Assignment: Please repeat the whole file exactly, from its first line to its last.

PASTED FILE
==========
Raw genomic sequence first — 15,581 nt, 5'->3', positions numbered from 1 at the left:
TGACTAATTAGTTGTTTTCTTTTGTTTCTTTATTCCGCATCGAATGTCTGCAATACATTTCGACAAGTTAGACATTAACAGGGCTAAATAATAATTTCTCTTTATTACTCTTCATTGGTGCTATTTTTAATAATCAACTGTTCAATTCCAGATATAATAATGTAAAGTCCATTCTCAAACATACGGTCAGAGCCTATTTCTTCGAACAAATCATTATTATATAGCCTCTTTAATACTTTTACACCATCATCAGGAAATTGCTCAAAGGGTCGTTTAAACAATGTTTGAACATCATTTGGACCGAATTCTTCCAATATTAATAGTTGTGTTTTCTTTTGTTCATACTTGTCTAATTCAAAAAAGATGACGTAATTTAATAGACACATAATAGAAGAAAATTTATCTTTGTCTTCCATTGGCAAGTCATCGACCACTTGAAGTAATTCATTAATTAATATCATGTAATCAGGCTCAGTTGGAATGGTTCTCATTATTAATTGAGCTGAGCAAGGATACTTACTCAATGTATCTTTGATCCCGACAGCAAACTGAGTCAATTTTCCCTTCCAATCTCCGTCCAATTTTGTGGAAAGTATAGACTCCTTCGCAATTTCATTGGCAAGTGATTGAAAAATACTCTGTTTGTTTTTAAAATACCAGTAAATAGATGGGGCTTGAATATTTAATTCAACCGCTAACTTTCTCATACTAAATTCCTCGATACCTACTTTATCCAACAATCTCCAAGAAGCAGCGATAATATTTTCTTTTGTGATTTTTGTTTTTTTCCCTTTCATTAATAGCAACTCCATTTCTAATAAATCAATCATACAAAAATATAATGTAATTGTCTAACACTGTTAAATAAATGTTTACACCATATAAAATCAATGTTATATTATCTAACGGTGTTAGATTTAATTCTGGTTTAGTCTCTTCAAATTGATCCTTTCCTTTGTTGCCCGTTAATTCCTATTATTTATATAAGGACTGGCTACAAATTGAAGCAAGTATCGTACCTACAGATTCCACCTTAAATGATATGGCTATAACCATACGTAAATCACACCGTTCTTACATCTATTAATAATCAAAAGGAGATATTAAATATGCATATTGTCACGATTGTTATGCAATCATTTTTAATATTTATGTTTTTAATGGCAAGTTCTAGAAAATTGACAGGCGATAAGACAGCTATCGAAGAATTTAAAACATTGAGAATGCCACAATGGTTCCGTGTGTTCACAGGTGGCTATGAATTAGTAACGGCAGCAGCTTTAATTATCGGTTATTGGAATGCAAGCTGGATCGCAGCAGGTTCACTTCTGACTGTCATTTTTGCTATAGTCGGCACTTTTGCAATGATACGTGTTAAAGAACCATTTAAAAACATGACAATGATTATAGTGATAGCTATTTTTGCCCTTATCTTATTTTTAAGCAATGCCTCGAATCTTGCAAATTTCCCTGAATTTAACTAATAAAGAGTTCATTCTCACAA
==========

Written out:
Raw genomic sequence first — 15,581 nt, 5'->3', positions numbered from 1 at the left:
TGACTAATTAGTTGTTTTCTTTTGTTTCTTTATTCCGCATCGAATGTCTGCAATACATTTCGACAAGTTAGACATTAACAGGGCTAAATAATAATTTCTCTTTATTACTCTTCATTGGTGCTATTTTTAATAATCAACTGTTCAATTCCAGATATAATAATGTAAAGTCCATTCTCAAACATACGGTCAGAGCCTATTTCTTCGAACAAATCATTATTATATAGCCTCTTTAATACTTTTACACCATCATCAGGAAATTGCTCAAAGGGTCGTTTAAACAATGTTTGAACATCATTTGGACCGAATTCTTCCAATATTAATAGTTGTGTTTTCTTTTGTTCATACTTGTCTAATTCAAAAAAGATGACGTAATTTAATAGACACATAATAGAAGAAAATTTATCTTTGTCTTCCATTGGCAAGTCATCGACCACTTGAAGTAATTCATTAATTAATATCATGTAATCAGGCTCAGTTGGAATGGTTCTCATTATTAATTGAGCTGAGCAAGGATACTTACTCAATGTATCTTTGATCCCGACAGCAAACTGAGTCAATTTTCCCTTCCAATCTCCGTCCAATTTTGTGGAAAGTATAGACTCCTTCGCAATTTCATTGGCAAGTGATTGAAAAATACTCTGTTTGTTTTTAAAATACCAGTAAATAGATGGGGCTTGAATATTTAATTCAACCGCTAACTTTCTCATACTAAATTCCTCGATACCTACTTTATCCAACAATCTCCAAGAAGCAGCGATAATATTTTCTTTTGTGATTTTTGTTTTTTTCCCTTTCATTAATAGCAACTCCATTTCTAATAAATCAATCATACAAAAATATAATGTAATTGTCTAACACTGTTAAATAAATGTTTACACCATATAAAATCAATGTTATATTATCTAACGGTGTTAGATTTAATTCTGGTTTAGTCTCTTCAAATTGATCCTTTCCTTTGTTGCCCGTTAATTCCTATTATTTATATAAGGACTGGCTACAAATTGAAGCAAGTATCGTACCTACAGATTCCACCTTAAATGATATGGCTATAACCATACGTAAATCACACCGTTCTTACATCTATTAATAATCAAAAGGAGATATTAAATATGCATATTGTCACGATTGTTATGCAATCATTTTTAATATTTATGTTTTTAATGGCAAGTTCTAGAAAATTGACAGGCGATAAGACAGCTATCGAAGAATTTAAAACATTGAGAATGCCACAATGGTTCCGTGTGTTCACAGGTGGCTATGAATTAGTAACGGCAGCAGCTTTAATTATCGGTTATTGGAATGCAAGCTGGATCGCAGCAGGTTCACTTCTGACTGTCATTTTTGCTATAGTCGGCACTTTTGCAATGATACGTGTTAAAGAACCATTTAAAAACATGACAATGATTATAGTGATAGCTATTTTTGCCCTTATCTTATTTTTAAGCAATGCCTCGAATCTTGCAAATTTCCCTGAATTTAACTAATAAAGAGTTCATTCTCACAA